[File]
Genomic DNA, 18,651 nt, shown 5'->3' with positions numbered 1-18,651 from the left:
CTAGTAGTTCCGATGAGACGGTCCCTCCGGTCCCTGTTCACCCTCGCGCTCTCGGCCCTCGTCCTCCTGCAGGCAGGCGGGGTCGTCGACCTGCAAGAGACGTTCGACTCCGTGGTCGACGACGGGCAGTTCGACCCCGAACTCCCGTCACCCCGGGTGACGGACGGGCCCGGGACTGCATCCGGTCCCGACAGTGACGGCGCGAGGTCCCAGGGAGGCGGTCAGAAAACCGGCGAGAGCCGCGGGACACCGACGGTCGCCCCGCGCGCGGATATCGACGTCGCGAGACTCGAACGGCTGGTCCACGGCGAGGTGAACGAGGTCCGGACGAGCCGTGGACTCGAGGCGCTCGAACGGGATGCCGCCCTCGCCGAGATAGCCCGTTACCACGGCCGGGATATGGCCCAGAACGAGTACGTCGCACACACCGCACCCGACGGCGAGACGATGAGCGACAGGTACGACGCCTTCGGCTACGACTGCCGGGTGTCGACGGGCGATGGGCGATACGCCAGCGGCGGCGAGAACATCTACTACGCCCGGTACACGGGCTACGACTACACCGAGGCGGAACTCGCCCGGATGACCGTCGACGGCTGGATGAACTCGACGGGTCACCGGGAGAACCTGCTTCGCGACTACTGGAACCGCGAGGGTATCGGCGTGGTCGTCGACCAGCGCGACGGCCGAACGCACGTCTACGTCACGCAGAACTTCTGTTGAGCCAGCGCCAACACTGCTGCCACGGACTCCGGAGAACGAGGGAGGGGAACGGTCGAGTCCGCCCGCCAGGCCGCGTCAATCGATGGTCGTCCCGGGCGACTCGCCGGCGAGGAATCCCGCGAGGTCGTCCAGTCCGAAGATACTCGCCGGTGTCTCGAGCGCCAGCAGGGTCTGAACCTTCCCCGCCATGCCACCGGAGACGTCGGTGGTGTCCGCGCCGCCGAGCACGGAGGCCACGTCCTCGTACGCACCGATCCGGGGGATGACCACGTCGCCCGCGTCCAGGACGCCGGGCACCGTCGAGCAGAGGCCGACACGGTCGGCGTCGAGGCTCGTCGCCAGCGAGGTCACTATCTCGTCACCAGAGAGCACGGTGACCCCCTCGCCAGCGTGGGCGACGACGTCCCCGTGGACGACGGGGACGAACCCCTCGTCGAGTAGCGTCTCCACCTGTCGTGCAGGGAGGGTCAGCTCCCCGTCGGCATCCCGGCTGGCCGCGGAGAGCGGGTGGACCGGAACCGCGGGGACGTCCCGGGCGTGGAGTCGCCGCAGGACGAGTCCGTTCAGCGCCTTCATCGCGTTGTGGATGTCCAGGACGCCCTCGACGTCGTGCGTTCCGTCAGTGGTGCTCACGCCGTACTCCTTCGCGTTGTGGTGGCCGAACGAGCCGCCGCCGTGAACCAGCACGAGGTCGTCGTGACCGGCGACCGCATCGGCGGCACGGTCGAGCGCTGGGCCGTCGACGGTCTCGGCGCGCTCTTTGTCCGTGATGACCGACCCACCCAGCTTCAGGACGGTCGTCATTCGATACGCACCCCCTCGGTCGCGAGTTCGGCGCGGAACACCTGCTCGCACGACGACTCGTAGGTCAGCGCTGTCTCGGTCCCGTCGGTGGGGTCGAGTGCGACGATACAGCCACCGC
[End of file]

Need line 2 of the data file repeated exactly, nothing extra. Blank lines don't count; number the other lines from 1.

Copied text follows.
CTAGTAGTTCCGATGAGACGGTCCCTCCGGTCCCTGTTCACCCTCGCGCTCTCGGCCCTCGTCCTCCTGCAGGCAGGCGGGGTCGTCGACCTGCAAGAGACGTTCGACTCCGTGGTCGACGACGGGCAGTTCGACCCCGAACTCCCGTCACCCCGGGTGACGGACGGGCCCGGGACTGCATCCGGTCCCGACAGTGACGGCGCGAGGTCCCAGGGAGGCGGTCAGAAAACCGGCGAGAGCCGCGGGACACCGACGGTCGCCCCGCGCGCGGATATCGACGTCGCGAGACTCGAACGGCTGGTCCACGGCGAGGTGAACGAGGTCCGGACGAGCCGTGGACTCGAGGCGCTCGAACGGGATGCCGCCCTCGCCGAGATAGCCCGTTACCACGGCCGGGATATGGCCCAGAACGAGTACGTCGCACACACCGCACCCGACGGCGAGACGATGAGCGACAGGTACGACGCCTTCGGCTACGACTGCCGGGTGTCGACGGGCGATGGGCGATACGCCAGCGGCGGCGAGAACATCTACTACGCCCGGTACACGGGCTACGACTACACCGAGGCGGAACTCGCCCGGATGACCGTCGACGGCTGGATGAACTCGACGGGTCACCGGGAGAACCTGCTTCGCGACTACTGGAACCGCGAGGGTATCGGCGTGGTCGTCGACCAGCGCGACGGCCGAACGCACGTCTACGTCACGCAGAACTTCTGTTGAGCCAGCGCCAACACTGCTGCCACGGACTCCGGAGAACGAGGGAGGGGAACGGTCGAGTCCGCCCGCCAGGCCGCGTCAATCGATGGTCGTCCCGGGCGACTCGCCGGCGAGGAATCCCGCGAGGTCGTCCAGTCCGAAGATACTCGCCGGTGTCTCGAGCGCCAGCAGGGTCTGAACCTTCCCCGCCATGCCACCGGAGACGTCGGTGGTGTCCGCGCCGCCGAGCACGGAGGCCACGTCCTCGTACGCACCGATCCGGGGGATGACCACGTCGCCCGCGTCCAGGACGCCGGGCACCGTCGAGCAGAGGCCGACACGGTCGGCGTCGAGGCTCGTCGCCAGCGAGGTCACTATCTCGTCACCAGAGAGCACGGTGACCCCCTCGCCAGCGTGGGCGACGACGTCCCCGTGGACGACGGGGACGAACCCCTCGTCGAGTAGCGTCTCCACCTGTCGTGCAGGGAGGGTCAGCTCCCCGTCGGCATCCCGGCTGGCCGCGGAGAGCGGGTGGACCGGAACCGCGGGGACGTCCCGGGCGTGGAGTCGCCGCAGGACGAGTCCGTTCAGCGCCTTCATCGCGTTGTGGATGTCCAGGACGCCCTCGACGTCGTGCGTTCCGTCAGTGGTGCTCACGCCGTACTCCTTCGCGTTGTGGTGGCCGAACGAGCCGCCGCCGTGAACCAGCACGAGGTCGTCGTGACCGGCGACCGCATCGGCGGCACGGTCGAGCGCTGGGCCGTCGACGGTCTCGGCGCGCTCTTTGTCCGTGATGACCGACCCACCCAGCTTCAGGACGGTCGTCATTCGATACGCACCCCCTCGGTCGCGAGTTCGGCGCGGAACACCTGCTCGCACGACGACTCGTAGGTCAGCGCTGTCTCGGTCCCGTCGGTGGGGTCGAGTGCGACGATACAGCCACCGC